Kelly: ‘There Aren’t Any Safeties On the Street’

Earl WolffChip Kelly recognizes that the Eagles have a safety issue. The problem? It looks like there might not be a solution.

“Right now?” Kelly asked after Sunday’s loss to the Chargers. “There aren’t any safeties on the street, I can tell you that.  So we’re going to play with the ones we’ve got.”

Raise your hand if you take that as a ringing endorsement of the players on the roster.

Patrick Chung played 82 of 83 snaps at one safety spot. Nate Allen (63 snaps) and rookie Earl Wolff (49 snaps) rotated at the other spot. And the Eagles even had all three on the field at times because they were thin at cornerback

The results were ugly. The safeties weren’t the only problem, but Philip Rivers carved the defense up, completing 36 of 47 attempts for 419 yards and three touchdowns. The safeties couldn’t match up with tight end Antonio Gates, and they were slow to react on in-breaking routes in front of them when playing deep.

“We’ve got to coach them better and put them in positions to make plays,” Kelly said. “We’ve got to make sure we put a game plan together so they understand it. It’s a simple deal.”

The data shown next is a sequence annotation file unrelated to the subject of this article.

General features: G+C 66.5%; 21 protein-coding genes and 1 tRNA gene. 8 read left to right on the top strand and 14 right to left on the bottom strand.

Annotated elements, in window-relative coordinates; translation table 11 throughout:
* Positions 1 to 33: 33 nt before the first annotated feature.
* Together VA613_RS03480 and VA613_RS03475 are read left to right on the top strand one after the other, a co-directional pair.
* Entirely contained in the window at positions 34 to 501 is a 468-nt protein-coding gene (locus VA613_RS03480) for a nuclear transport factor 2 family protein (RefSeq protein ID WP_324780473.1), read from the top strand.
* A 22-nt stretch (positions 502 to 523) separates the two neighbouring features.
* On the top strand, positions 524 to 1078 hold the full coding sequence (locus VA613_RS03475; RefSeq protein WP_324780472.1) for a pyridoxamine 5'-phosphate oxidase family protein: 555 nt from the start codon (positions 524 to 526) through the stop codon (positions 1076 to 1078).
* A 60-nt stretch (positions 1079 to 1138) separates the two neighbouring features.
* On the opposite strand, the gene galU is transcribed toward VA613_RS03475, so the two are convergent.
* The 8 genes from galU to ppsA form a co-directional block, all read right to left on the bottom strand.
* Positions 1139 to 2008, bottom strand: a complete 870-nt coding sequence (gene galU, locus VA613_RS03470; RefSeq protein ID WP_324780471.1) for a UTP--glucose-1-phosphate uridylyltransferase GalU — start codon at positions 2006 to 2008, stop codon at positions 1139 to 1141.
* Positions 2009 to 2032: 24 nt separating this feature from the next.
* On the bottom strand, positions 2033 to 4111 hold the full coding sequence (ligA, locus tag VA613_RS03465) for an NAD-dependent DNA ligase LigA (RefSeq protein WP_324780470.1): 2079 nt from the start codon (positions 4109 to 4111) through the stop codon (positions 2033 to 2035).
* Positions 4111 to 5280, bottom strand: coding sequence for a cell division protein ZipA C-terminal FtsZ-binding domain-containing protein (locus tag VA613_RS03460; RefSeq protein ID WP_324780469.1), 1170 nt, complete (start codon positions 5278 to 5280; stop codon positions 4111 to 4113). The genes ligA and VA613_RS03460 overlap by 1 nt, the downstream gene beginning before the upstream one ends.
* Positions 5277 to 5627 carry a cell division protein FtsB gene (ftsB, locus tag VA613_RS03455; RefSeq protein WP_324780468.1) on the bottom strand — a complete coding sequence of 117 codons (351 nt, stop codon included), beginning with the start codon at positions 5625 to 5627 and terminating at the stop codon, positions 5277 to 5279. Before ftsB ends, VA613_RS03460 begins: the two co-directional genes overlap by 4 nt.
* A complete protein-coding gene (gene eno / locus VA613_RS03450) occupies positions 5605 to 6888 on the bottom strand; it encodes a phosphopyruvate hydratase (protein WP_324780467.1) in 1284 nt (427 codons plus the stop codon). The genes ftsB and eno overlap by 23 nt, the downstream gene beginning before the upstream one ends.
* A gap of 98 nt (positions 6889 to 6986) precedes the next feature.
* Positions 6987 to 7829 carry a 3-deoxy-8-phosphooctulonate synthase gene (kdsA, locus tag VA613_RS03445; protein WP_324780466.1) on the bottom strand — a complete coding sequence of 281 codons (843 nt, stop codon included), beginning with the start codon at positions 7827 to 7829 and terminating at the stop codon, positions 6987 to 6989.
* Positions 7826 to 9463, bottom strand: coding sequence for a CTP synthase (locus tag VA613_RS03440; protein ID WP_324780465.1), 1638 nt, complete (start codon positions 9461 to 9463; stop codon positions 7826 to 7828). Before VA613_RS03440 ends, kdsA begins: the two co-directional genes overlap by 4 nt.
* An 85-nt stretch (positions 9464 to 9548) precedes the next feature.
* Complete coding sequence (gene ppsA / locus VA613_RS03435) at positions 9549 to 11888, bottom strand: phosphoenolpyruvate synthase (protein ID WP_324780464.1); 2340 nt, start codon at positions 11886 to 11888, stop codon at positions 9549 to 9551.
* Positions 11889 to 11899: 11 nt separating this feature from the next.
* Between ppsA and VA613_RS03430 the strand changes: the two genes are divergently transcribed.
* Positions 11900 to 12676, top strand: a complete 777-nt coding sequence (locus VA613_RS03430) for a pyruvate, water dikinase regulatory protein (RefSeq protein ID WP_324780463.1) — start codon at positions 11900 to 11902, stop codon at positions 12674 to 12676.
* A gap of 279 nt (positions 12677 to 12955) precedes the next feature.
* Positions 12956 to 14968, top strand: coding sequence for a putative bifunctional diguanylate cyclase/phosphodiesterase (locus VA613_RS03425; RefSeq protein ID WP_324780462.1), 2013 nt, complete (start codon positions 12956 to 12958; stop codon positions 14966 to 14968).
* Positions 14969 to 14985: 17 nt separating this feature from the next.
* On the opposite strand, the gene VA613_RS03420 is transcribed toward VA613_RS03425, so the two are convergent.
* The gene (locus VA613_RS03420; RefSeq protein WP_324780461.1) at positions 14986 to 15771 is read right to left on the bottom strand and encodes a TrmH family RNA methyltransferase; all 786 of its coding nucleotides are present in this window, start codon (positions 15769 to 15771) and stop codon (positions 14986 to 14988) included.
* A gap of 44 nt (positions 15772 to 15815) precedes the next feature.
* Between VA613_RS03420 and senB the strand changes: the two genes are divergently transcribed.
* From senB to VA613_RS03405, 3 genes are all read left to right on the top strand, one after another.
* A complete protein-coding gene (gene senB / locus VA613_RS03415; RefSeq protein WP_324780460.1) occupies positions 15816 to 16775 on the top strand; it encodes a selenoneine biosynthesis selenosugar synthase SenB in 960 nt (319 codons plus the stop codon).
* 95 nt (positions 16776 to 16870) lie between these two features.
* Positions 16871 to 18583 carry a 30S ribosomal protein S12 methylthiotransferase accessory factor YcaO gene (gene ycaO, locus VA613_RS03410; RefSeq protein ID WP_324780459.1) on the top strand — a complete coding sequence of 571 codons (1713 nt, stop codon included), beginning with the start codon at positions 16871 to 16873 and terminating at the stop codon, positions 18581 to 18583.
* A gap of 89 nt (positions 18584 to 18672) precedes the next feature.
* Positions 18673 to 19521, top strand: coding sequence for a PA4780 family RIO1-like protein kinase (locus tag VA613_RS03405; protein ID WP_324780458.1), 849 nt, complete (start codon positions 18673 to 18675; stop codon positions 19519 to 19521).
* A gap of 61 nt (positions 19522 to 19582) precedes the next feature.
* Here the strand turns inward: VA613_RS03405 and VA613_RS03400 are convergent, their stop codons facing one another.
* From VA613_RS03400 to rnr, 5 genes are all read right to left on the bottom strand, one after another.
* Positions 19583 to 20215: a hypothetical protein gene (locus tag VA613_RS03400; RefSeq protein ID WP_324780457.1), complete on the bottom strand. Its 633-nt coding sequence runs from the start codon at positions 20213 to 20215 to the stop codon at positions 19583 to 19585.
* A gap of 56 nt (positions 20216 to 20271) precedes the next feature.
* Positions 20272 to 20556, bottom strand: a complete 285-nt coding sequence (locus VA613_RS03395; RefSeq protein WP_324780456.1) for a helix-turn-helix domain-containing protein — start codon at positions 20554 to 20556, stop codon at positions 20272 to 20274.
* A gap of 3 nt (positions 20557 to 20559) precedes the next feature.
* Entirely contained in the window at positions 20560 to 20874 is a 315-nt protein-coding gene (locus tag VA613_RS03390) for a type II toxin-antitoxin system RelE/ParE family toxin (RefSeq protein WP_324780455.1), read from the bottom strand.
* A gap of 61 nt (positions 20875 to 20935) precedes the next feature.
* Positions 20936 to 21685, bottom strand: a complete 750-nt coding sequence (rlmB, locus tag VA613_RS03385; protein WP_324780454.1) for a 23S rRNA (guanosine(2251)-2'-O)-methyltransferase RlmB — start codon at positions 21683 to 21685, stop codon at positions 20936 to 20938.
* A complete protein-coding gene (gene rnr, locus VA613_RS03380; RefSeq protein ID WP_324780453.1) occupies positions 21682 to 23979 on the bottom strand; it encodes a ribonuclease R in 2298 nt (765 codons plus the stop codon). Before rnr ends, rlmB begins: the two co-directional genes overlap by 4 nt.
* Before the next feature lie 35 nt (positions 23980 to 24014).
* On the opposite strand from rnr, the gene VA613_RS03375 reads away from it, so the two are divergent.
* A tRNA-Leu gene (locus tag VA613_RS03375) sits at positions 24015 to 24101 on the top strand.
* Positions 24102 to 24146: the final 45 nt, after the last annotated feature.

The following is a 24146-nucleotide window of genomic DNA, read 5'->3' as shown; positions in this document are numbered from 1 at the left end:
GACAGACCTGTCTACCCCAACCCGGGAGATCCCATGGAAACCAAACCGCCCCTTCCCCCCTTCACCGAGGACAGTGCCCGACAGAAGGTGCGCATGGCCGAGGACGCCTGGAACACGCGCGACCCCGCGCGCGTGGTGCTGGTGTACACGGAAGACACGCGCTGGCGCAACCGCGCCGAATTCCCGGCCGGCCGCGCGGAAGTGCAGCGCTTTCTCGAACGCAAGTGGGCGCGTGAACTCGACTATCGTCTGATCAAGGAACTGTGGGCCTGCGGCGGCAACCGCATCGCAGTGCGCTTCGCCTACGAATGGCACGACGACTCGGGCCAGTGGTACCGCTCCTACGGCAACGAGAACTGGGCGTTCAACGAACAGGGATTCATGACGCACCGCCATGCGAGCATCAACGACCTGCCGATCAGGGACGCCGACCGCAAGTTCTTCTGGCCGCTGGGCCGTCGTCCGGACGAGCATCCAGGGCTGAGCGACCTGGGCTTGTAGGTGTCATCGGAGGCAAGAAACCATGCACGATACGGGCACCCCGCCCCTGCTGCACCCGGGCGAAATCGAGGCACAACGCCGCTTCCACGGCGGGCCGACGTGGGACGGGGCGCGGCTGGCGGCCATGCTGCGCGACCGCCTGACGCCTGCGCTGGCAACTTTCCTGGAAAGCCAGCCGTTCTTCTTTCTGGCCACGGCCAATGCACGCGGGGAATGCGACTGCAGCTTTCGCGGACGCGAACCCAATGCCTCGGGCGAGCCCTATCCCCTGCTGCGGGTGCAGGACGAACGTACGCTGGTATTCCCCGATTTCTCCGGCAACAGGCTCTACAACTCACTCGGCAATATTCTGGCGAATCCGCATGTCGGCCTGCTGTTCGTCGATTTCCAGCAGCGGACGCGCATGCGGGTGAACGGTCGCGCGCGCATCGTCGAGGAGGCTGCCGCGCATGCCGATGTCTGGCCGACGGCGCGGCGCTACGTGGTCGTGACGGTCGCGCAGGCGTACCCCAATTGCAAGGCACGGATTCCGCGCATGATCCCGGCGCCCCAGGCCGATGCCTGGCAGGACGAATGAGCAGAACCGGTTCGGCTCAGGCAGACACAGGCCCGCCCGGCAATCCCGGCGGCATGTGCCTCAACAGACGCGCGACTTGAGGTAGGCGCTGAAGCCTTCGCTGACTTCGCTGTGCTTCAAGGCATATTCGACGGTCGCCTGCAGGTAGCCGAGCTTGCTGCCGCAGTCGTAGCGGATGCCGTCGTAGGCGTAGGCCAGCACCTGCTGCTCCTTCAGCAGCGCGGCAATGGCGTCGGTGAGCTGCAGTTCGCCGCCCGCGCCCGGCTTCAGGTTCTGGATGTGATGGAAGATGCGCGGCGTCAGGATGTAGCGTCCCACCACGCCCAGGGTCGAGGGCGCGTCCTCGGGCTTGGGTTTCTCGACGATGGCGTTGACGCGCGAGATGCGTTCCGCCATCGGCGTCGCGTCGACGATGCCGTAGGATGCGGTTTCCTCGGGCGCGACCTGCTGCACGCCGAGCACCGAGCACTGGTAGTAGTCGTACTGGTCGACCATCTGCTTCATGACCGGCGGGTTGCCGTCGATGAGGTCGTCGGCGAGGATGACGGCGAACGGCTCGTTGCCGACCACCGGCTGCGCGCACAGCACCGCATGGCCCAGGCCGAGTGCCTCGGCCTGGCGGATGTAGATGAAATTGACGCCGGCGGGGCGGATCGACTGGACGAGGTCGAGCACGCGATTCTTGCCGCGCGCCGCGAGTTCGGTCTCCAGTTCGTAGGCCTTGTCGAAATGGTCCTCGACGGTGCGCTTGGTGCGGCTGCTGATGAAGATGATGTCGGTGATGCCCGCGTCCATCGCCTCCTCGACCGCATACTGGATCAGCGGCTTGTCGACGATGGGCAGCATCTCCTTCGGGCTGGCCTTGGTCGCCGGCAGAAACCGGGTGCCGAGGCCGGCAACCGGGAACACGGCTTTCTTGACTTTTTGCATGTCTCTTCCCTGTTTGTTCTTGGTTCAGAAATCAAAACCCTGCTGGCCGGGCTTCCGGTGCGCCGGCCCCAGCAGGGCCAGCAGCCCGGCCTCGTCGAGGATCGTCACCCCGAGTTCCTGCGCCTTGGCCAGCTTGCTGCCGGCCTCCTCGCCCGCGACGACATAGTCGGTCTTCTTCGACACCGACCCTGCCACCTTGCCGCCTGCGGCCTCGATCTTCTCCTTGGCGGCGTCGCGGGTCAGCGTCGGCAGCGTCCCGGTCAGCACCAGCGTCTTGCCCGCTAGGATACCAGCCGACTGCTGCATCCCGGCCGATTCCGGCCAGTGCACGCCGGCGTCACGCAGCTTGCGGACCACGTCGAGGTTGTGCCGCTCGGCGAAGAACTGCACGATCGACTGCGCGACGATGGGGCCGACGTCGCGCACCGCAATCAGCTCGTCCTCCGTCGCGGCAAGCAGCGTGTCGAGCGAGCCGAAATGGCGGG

Of course, in a league where savvy quarterbacks and offensive coordinators are adept at identifying mismatches and exploiting them, it’s really not that simple. Sunday’s loss was a perfect example of that.

For now, the Eagles could replace Allen with Wolff, but Kelly said they’re not going that route yet.

“I think Earl’s growing,” Kelly said. “We’ll continue to grow him, but he’s still making some mistakes out there and I think they’re bringing him along and are excited about what his future is, but we still don’t think he’s ready to play the whole game.”

Asked how Wolff graded out, Kelly said: “He was OK. Wasn’t 100 percent, but wasn’t in the failure category, so he’s still a work in progress.”

The other options on the roster are veterans Kurt Coleman and Colt Anderson.

The Eagles could also try to sign someone off the street. There have been a lot of comments here about Kerry Rhodes, but from what I understand, they are not going to go that route. Rhodes is 31 and hasn’t caught on anywhere yet.

Follow Sheil Kapadia on Twitter and e-mail him at skapadia@phillymag.com.
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